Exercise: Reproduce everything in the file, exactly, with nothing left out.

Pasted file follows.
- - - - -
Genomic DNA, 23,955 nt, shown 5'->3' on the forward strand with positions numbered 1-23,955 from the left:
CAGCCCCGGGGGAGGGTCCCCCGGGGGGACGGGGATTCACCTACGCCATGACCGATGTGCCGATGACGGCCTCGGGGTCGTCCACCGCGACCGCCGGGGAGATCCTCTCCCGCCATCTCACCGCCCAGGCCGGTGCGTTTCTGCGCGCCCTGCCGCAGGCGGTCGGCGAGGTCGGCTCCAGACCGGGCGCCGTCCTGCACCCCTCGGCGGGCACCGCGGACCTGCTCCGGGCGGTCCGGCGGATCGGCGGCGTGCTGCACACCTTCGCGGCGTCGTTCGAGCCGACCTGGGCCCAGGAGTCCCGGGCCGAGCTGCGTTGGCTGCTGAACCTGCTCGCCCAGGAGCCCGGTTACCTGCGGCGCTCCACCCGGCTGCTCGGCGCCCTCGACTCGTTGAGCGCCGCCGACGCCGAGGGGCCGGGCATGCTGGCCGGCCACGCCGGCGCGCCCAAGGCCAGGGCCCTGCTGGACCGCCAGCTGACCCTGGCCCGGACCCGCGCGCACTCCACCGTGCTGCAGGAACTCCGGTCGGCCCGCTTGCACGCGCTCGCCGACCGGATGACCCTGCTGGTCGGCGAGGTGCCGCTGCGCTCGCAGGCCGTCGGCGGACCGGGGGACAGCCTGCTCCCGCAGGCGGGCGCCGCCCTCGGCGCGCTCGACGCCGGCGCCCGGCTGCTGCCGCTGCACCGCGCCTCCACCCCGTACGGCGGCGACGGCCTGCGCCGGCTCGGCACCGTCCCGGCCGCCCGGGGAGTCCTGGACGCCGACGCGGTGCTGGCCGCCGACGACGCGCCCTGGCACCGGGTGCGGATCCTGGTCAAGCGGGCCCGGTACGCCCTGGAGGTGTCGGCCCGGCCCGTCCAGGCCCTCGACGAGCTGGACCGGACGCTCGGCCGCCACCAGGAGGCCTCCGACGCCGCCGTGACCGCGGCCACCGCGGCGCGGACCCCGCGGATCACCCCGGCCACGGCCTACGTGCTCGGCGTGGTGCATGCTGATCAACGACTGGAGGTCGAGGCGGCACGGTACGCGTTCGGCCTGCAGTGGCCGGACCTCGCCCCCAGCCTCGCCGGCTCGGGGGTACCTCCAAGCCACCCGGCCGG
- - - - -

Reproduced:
Genomic DNA, 23,955 nt, shown 5'->3' on the forward strand with positions numbered 1-23,955 from the left:
CAGCCCCGGGGGAGGGTCCCCCGGGGGGACGGGGATTCACCTACGCCATGACCGATGTGCCGATGACGGCCTCGGGGTCGTCCACCGCGACCGCCGGGGAGATCCTCTCCCGCCATCTCACCGCCCAGGCCGGTGCGTTTCTGCGCGCCCTGCCGCAGGCGGTCGGCGAGGTCGGCTCCAGACCGGGCGCCGTCCTGCACCCCTCGGCGGGCACCGCGGACCTGCTCCGGGCGGTCCGGCGGATCGGCGGCGTGCTGCACACCTTCGCGGCGTCGTTCGAGCCGACCTGGGCCCAGGAGTCCCGGGCCGAGCTGCGTTGGCTGCTGAACCTGCTCGCCCAGGAGCCCGGTTACCTGCGGCGCTCCACCCGGCTGCTCGGCGCCCTCGACTCGTTGAGCGCCGCCGACGCCGAGGGGCCGGGCATGCTGGCCGGCCACGCCGGCGCGCCCAAGGCCAGGGCCCTGCTGGACCGCCAGCTGACCCTGGCCCGGACCCGCGCGCACTCCACCGTGCTGCAGGAACTCCGGTCGGCCCGCTTGCACGCGCTCGCCGACCGGATGACCCTGCTGGTCGGCGAGGTGCCGCTGCGCTCGCAGGCCGTCGGCGGACCGGGGGACAGCCTGCTCCCGCAGGCGGGCGCCGCCCTCGGCGCGCTCGACGCCGGCGCCCGGCTGCTGCCGCTGCACCGCGCCTCCACCCCGTACGGCGGCGACGGCCTGCGCCGGCTCGGCACCGTCCCGGCCGCCCGGGGAGTCCTGGACGCCGACGCGGTGCTGGCCGCCGACGACGCGCCCTGGCACCGGGTGCGGATCCTGGTCAAGCGGGCCCGGTACGCCCTGGAGGTGTCGGCCCGGCCCGTCCAGGCCCTCGACGAGCTGGACCGGACGCTCGGCCGCCACCAGGAGGCCTCCGACGCCGCCGTGACCGCGGCCACCGCGGCGCGGACCCCGCGGATCACCCCGGCCACGGCCTACGTGCTCGGCGTGGTGCATGCTGATCAACGACTGGAGGTCGAGGCGGCACGGTACGCGTTCGGCCTGCAGTGGCCGGACCTCGCCCCCAGCCTCGCCGGCTCGGGGGTACCTCCAAGCCACCCGGCCGG